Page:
European Tour
September 27, 2020

John Catlin becomes just the third American to win the Irish Open

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Warren Little

John Catlin reacts to a birdie on the 18th hole at the Irish Open that capped a closing 64 and his second European Tour victory in three weeks.

Three weeks ago, en route to his maiden European Tour victory in the Andalucia Masters, John Catlin led wire-to-wire at Valderrama. Second time round though, things were a bit different for the 29-year-old American. With just five holes to play in the final round of the Irish Open at the Galgorm Spa & Golf Resort, finishing first appeared unlikely. Having just made what would prove to be his only bogey of the final round, Catlin stood on the 14th tee seven under par, trailing Jazz Janewattananond by two shots and overnight leader Aaron Rai by one.

Not for long though.

Three holes later, Rai was still eight under par, Janewattananond had subsided to six under (courtesy of a double bogey at the short 14th and another dropped shot at the 16th) and Catlin had soared to nine under and a one-stroke advantage. Indeed, birdies at the 15th and 16th were only the start. With a 3-wood from 268 yards on the final hole, Catlin found the distant green and two-putted to put one last red figure on his scorecard and complete a final-round 64. Only Fabrizio Zanotti’s closing 63 was lower in a week marred by fog and frost delays.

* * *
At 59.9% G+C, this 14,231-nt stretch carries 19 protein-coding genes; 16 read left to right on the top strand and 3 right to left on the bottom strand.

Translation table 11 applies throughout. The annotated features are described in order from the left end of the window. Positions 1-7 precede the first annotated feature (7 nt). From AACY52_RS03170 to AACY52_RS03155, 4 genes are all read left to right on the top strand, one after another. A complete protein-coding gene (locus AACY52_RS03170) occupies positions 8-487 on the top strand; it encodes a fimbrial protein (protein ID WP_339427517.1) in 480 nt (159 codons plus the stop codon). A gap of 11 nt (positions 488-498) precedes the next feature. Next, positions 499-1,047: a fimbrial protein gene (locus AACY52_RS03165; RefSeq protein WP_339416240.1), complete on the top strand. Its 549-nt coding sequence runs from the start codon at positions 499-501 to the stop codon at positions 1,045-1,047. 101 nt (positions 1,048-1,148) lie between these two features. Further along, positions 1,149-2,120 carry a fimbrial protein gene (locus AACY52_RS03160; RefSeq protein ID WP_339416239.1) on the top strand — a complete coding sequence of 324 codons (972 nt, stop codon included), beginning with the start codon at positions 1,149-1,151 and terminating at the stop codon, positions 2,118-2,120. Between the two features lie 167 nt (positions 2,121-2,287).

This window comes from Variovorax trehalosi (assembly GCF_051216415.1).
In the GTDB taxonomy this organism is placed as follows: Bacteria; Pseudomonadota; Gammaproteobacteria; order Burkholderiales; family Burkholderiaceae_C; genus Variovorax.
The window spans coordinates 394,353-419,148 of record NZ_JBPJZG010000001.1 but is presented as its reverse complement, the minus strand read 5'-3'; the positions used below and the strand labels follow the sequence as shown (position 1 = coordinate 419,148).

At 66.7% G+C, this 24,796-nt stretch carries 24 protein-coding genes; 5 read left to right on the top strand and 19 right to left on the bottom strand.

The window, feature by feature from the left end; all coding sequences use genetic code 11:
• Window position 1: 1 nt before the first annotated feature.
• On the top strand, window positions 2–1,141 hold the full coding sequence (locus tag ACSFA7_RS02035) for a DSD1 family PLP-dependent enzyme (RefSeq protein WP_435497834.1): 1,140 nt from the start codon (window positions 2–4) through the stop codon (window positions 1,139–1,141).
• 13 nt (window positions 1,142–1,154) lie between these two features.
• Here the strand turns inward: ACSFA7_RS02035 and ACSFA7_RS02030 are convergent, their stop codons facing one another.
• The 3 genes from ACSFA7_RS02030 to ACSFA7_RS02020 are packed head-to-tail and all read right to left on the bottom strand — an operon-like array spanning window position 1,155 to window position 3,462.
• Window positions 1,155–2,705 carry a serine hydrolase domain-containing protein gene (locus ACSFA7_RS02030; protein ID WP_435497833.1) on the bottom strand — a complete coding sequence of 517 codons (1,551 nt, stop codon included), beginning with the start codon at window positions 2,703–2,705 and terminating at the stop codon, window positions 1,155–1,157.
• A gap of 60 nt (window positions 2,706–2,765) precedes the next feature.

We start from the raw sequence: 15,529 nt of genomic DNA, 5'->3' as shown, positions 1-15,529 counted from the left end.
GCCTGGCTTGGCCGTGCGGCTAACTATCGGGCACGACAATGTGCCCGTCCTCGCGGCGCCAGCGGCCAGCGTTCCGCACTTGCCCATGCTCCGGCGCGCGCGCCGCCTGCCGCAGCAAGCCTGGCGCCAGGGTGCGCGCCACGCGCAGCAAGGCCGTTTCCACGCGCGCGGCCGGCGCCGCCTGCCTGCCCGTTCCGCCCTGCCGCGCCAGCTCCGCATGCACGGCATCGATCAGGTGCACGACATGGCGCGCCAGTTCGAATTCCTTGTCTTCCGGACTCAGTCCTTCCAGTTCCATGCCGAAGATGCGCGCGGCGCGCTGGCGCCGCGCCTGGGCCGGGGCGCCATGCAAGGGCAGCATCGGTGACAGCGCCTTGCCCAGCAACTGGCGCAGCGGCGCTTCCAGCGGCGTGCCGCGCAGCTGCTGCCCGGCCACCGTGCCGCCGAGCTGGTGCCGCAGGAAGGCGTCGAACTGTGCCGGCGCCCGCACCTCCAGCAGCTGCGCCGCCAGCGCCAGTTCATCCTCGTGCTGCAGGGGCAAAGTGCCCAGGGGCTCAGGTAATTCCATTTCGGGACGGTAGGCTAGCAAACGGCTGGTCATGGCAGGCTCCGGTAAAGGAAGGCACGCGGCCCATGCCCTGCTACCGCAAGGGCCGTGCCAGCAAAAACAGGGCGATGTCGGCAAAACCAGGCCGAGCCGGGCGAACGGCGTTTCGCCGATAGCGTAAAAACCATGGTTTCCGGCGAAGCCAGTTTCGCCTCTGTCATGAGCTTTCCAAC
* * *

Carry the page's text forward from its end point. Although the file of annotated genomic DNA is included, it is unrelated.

Ten under par was the target, with Rai the only realistic challenger. The 25-year-old Englishman, who wears a glove on each hand for every full shot, needed birdies at each of the last two holes to force a playoff.

The 2018 Hong Kong Open winner got halfway to his target when a beautiful approach shot to the 457-yard 17th set up the needed birdie. But after a drive rifled up the middle on the 18th, Rai pulled his second shot into an evil lie in heavy rough left of the green. Two hacks and two putts later, he was no better than eight under par, although, by way of consolation, still alone in second place. Janewattananond tied for third alongside Australia’s Maverick Antcliff.

“It’s hard to describe how special this feels,” said Catlin, the first American winner of this historic title, first played for in 1927, since Hubert Green in 1977 and the third overall (Ben Crenshaw was the other in 1976). “That’s incredible company to be in. It’s an honor to have my name on the trophy with those great players and the likes of Rory McIlroy, Jon Rahm, Colin Montgomerie, Ian Woosnam. Seve Ballesteros and Nick Faldo. So much hard work during lockdown has gone into this moment. It was my goal to win again at the start of the week, so to achieve that is truly special. With five holes to play, I kinda had nothing to lose. I was going after every flag and was able to hit a couple in there close.”

The 3-wood on the 18th was the best of them though, a shot that clinched the €196,690 first prize, a place in the top-20 on the Race to Dubai and, most likely, a first-time spot inside the world’s top-100 golfers. He is thus one big performance away from the top-50 and automatic places in the four majors, a long-held ambition and, for Catlin, “the only level of golf I haven’t played at.”

“That shot was so satisfying,” continued Catlin, a three-time academic All-American during his time at the University of New Mexico. “It was 268 yards to the hole. It was cold and it was damp out there. I needed to hit a big high draw, a shot I know I can hit. But to do it in those conditions and in that situation is hard to put into words. Winning at Valderrama has given me massive confidence. You never know if you are going to win, but winning there has freed me up. I can look myself in the mirror and tell myself honestly that, having won once, I can do it again.”

And so he has.